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Ezekiel 7-9; John 3

As a young teenager I found reading parts of the Old Testament rather exciting at times, confusing some of the times, and many times the dots just did not seem to connect. Thankfully, as I continued to read, and engage in a local church, it was helpful to get some perspective on certain stories and how the connection between the Old and New Testament narrative really made a difference in my understanding of God’s relationship with me.

Peace has been a measuring stick for success in many of the Old Testament stories.  When there was no peace, you could count on something being wrong in characters relationship with God.  I hold the same yard stick in my life.  If peace is missing in any decision that I make, I know I need to square things up with God or step away from the activity where I find peace missing. I cannot imagine what it will be like in the end times when the Holy Spirit is removed from the earth and people will be looking for God but cannot find Him.  The book of Revelation says that they would rather have the mountains and rocks fall on them instead of living life without God’s love.

 You will be terrified and will desperately look for peace—but there will be no peace. – Ezekiel 7:25  CEV

The story I am most impressed upon, in keeping a right relationship with God, is where the people of Israel are complaining, once again, and God allows poisonous snakes to come into camp to kill them. I think the story was one of awe and wonder that God had just about had enough of all this complaining.  Could He ever run out of patience with me? Then I keep reading the story in Numbers 21.4-9 and it ends with an amazing gift from God once the people repented. A bronze snake is made, put on a pole, lifted up, and every person bitten were healed if they looked at the snake and every person looking at the bronze snake were not bitten. In other words, if you looked at the bronze snake, you did not die.  What a story!

Then to see that this was not just a story, but a game plan God had in mind with Jesus, I am still blown away today.  Here is God, trying to explain exactly what He means by sending Jesus to the cross, and He has created the perfect illustration from a real life experience in the Old Testament. I could not miss this plan of salvation even if I tried.

And the Son of Man must be lifted up, just as that metal snake was lifted up by Moses in the desert. – John 3:14  CEV

That is how much He wants to save me from my sin, my rebelliousness, my desire to walk away from Him.

Lord, what can I say of Your desire to create peace in my heart by having such a loving relationship with You. Thank You!

Erwin (evanlaar1922)


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Filed under 66 Books, Bible in a year reading plan, Ezekiel, John, New Testament, Old Testament, Uncategorized

I Samuel 31; I Corinthians 11; Ezekiel 9; Psalm 48

The men of Israel had fled from the lost battle, and Saul and his sons were dead, their headless bodies attached to a wall. “Now when the inhabitants of Jabesh Gilead heard what the Philistines had done to Saul, all the valiant men arose and traveled all night, and took the body of Saul and the bodies of his sons from the wall of Beth Shan; and they came to Jabesh and burned them there. Then they took their bones and buried them under the tamarisk tree at Jabesh, and fasted for seven days.” I Samuel 31:11-13.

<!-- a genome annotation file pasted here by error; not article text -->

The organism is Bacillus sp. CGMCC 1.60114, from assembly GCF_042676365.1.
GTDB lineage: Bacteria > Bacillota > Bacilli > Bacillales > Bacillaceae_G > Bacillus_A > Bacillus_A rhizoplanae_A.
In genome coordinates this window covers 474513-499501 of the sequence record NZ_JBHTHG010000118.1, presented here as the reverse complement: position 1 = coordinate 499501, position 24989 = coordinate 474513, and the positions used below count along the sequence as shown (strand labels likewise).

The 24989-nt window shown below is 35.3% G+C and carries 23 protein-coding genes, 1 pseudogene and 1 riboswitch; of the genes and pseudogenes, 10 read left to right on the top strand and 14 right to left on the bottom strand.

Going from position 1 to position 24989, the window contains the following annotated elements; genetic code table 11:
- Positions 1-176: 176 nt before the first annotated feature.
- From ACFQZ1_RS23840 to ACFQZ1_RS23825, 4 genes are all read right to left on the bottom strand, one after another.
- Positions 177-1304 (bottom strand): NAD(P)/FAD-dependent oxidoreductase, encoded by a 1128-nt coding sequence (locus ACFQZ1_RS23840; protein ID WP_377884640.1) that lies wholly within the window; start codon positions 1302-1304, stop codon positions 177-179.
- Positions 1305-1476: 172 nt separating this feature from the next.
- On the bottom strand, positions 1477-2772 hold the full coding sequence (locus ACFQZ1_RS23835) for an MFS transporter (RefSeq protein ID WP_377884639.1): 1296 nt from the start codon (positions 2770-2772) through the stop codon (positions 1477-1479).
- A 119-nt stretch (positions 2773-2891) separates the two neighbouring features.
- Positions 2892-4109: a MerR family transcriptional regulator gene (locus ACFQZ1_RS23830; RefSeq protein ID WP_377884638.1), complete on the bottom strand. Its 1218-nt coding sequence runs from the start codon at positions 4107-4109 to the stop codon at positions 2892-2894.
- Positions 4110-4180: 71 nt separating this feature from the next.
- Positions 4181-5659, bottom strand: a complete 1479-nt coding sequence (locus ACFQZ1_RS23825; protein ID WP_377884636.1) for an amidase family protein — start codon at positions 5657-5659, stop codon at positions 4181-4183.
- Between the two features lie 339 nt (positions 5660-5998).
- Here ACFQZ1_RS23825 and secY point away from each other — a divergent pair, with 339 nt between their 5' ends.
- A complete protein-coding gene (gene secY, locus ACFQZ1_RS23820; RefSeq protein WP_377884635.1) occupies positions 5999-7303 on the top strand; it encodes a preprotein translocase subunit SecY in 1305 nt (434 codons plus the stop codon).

For all his faults and even though the kingdom was torn from his hands, Saul was still mourned and honored in his death. Sometimes I wish that I could undo all the mistakes and missteps I made in digging my own pit. Truly, the resurrection power of Christ Jesus that lives in me is the only force that could pull me up and out of those dark places.

Even so, I have experienced times when God seemed far away from me. At such times, I have examined my motives and my works to learn how far I have gone from Him. Corinthians 11:30-32 “For this reason many are weak and sick among you, and many sleep. For if we would judge ourselves, we would not be judged. But when we are judged, we are chastened by the Lord, that we may not be condemned with the world.”

Often, during those times, my family and others have commented on the blessings of God observed in my life. Their remarks confirm to me the unique position believers have in Christ Jesus. God illustrated that fact when speaking through Ezekiel and other prophets in the Bible to remind us that He marks His own.

Ezekiel 9:4 “…and the Lord said to him, ‘Go through the midst of Jerusalem, and put a mark on the foreheads of the men who sigh and cry over all the abominations that are done within it.’” I think of my many prayers to the Lord – admitting helplessness over things I have no power to change. Why does He come near? Because I am good – no! Because I am marked by Him; I am His own, and He alone is able to save.

I look around and the signs of God’s presence are everywhere – He is in the beauty of His creation; He is in His people, the Church; He is in the sacrifices and the tender gestures of the strong and the weak. He is here right now.

Psalm 48:12-14 “Walk about Zion, And go all around her. Count her towers; Mark well her bulwarks; Consider her palaces; That you may tell it to the generation following. For this is God, Our God forever and ever; He will be our guide even to death.”

There is no place I would rather be, Dear Lord God, than here and now to be in Your presence!

Janet (jansuwilkinson)

All Scripture and commentary quotes from: The Nelson Study Bible, New King James Version, Trinity Fellowship Church 25th Anniversary Commemorative Edition, 2002.

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Filed under 1 Corinthians, 1 Samuel, 66 Books, Bible in a year reading plan, Ezekiel, M'Cheyne Bible reading plan, New Testament, Old Testament, Psalms